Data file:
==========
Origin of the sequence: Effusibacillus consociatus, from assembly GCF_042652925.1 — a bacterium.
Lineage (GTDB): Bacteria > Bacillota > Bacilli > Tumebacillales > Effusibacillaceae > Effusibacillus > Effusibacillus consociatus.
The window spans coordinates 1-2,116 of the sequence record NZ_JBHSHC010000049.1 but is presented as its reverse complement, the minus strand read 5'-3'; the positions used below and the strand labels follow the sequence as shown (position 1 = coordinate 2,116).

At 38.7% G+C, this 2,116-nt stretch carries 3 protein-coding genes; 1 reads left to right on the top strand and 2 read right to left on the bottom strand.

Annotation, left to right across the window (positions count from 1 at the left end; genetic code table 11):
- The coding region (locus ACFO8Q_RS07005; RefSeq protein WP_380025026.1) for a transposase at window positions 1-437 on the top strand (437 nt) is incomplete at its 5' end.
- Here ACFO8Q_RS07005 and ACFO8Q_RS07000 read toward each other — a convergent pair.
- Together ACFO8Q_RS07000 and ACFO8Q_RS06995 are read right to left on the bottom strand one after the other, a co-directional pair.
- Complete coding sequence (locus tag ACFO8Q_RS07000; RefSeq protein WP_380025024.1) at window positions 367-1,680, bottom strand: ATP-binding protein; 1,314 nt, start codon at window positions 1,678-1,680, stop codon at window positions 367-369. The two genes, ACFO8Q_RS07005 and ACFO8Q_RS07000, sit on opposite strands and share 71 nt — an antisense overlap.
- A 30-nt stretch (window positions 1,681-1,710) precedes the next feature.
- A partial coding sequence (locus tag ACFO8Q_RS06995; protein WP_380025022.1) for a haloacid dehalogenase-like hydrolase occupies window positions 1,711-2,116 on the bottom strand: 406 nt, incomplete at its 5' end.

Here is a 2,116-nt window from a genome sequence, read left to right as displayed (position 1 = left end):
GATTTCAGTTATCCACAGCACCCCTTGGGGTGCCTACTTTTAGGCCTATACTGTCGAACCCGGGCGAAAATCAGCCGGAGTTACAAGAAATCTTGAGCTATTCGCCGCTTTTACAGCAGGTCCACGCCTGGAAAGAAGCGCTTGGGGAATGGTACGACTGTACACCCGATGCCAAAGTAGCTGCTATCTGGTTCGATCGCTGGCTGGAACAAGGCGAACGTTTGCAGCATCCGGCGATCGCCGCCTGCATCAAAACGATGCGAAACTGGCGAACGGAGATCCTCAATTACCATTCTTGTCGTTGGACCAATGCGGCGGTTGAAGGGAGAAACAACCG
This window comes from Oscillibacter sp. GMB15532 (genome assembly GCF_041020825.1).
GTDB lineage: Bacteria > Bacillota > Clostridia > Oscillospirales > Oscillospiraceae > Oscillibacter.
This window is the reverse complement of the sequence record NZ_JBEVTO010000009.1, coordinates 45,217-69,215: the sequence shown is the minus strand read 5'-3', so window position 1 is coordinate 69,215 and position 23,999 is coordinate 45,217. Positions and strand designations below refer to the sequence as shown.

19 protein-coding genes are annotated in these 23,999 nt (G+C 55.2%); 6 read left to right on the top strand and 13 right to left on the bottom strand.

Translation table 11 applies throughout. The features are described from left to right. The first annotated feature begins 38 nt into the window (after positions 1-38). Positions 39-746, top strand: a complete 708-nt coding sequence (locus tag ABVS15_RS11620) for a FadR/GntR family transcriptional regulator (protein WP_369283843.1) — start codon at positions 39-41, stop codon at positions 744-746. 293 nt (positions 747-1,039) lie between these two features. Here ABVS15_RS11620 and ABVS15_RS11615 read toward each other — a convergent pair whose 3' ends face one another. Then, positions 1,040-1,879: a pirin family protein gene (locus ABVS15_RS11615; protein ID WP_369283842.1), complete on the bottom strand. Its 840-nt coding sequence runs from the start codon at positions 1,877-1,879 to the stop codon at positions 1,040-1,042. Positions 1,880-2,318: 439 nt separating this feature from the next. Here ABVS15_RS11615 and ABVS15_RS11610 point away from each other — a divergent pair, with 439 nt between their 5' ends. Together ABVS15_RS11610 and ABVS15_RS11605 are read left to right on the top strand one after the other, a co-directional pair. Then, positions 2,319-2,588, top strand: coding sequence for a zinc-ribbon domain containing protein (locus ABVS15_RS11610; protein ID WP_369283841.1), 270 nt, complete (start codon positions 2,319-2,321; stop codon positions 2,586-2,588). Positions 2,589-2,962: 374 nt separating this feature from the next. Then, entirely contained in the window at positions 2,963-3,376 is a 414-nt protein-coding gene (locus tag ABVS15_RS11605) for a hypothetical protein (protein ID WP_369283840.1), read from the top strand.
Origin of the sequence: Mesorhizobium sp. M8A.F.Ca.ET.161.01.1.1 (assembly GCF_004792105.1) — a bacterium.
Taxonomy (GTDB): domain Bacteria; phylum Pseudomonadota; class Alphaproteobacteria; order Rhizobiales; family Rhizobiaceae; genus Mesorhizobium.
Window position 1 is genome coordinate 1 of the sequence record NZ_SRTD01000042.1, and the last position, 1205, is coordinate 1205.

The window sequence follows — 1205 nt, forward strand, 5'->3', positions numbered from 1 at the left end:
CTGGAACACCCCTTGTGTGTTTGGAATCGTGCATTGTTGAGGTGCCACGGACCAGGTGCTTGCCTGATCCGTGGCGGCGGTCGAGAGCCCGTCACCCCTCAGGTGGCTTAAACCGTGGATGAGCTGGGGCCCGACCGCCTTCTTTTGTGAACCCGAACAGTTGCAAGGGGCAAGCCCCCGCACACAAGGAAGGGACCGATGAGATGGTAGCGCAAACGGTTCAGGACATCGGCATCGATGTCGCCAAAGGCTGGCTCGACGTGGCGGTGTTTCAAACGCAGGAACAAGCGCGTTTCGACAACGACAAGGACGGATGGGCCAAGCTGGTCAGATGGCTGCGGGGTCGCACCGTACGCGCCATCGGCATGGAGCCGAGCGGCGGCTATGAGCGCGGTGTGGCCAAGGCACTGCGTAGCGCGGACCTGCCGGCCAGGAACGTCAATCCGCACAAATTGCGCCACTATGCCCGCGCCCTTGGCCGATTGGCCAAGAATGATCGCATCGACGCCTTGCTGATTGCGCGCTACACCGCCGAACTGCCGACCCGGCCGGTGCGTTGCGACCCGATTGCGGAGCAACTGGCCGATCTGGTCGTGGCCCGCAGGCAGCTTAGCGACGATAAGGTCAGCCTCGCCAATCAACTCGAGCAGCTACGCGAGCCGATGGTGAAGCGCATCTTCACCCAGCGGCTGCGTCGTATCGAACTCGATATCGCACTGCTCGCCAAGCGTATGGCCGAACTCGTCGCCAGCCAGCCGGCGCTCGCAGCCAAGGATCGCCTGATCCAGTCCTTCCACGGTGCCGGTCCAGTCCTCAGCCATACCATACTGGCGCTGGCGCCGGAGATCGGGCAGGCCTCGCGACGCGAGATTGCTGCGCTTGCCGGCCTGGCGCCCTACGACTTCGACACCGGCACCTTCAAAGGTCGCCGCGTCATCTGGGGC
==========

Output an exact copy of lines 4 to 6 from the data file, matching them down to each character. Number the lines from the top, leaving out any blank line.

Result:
At 38.7% G+C, this 2,116-nt stretch carries 3 protein-coding genes; 1 reads left to right on the top strand and 2 read right to left on the bottom strand.

Annotation, left to right across the window (positions count from 1 at the left end; genetic code table 11):
- The coding region (locus ACFO8Q_RS07005; RefSeq protein WP_380025026.1) for a transposase at window positions 1-437 on the top strand (437 nt) is incomplete at its 5' end.